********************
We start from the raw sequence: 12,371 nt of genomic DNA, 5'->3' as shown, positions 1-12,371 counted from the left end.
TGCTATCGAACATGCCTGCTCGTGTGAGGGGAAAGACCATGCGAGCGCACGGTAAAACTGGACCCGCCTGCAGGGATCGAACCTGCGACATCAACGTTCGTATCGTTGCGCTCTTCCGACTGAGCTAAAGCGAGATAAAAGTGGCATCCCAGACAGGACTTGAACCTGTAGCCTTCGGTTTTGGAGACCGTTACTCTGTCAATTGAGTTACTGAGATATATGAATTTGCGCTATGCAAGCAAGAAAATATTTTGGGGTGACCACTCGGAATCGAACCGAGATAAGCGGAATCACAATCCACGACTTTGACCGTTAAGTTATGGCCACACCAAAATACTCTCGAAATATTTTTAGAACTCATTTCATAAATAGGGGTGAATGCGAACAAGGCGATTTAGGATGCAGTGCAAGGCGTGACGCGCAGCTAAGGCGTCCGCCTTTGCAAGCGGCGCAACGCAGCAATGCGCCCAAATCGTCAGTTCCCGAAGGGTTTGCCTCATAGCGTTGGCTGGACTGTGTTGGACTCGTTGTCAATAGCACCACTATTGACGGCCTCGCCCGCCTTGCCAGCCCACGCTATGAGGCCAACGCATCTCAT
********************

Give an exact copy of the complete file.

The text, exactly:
We start from the raw sequence: 12,371 nt of genomic DNA, 5'->3' as shown, positions 1-12,371 counted from the left end.
TGCTATCGAACATGCCTGCTCGTGTGAGGGGAAAGACCATGCGAGCGCACGGTAAAACTGGACCCGCCTGCAGGGATCGAACCTGCGACATCAACGTTCGTATCGTTGCGCTCTTCCGACTGAGCTAAAGCGAGATAAAAGTGGCATCCCAGACAGGACTTGAACCTGTAGCCTTCGGTTTTGGAGACCGTTACTCTGTCAATTGAGTTACTGAGATATATGAATTTGCGCTATGCAAGCAAGAAAATATTTTGGGGTGACCACTCGGAATCGAACCGAGATAAGCGGAATCACAATCCACGACTTTGACCGTTAAGTTATGGCCACACCAAAATACTCTCGAAATATTTTTAGAACTCATTTCATAAATAGGGGTGAATGCGAACAAGGCGATTTAGGATGCAGTGCAAGGCGTGACGCGCAGCTAAGGCGTCCGCCTTTGCAAGCGGCGCAACGCAGCAATGCGCCCAAATCGTCAGTTCCCGAAGGGTTTGCCTCATAGCGTTGGCTGGACTGTGTTGGACTCGTTGTCAATAGCACCACTATTGACGGCCTCGCCCGCCTTGCCAGCCCACGCTATGAGGCCAACGCATCTCAT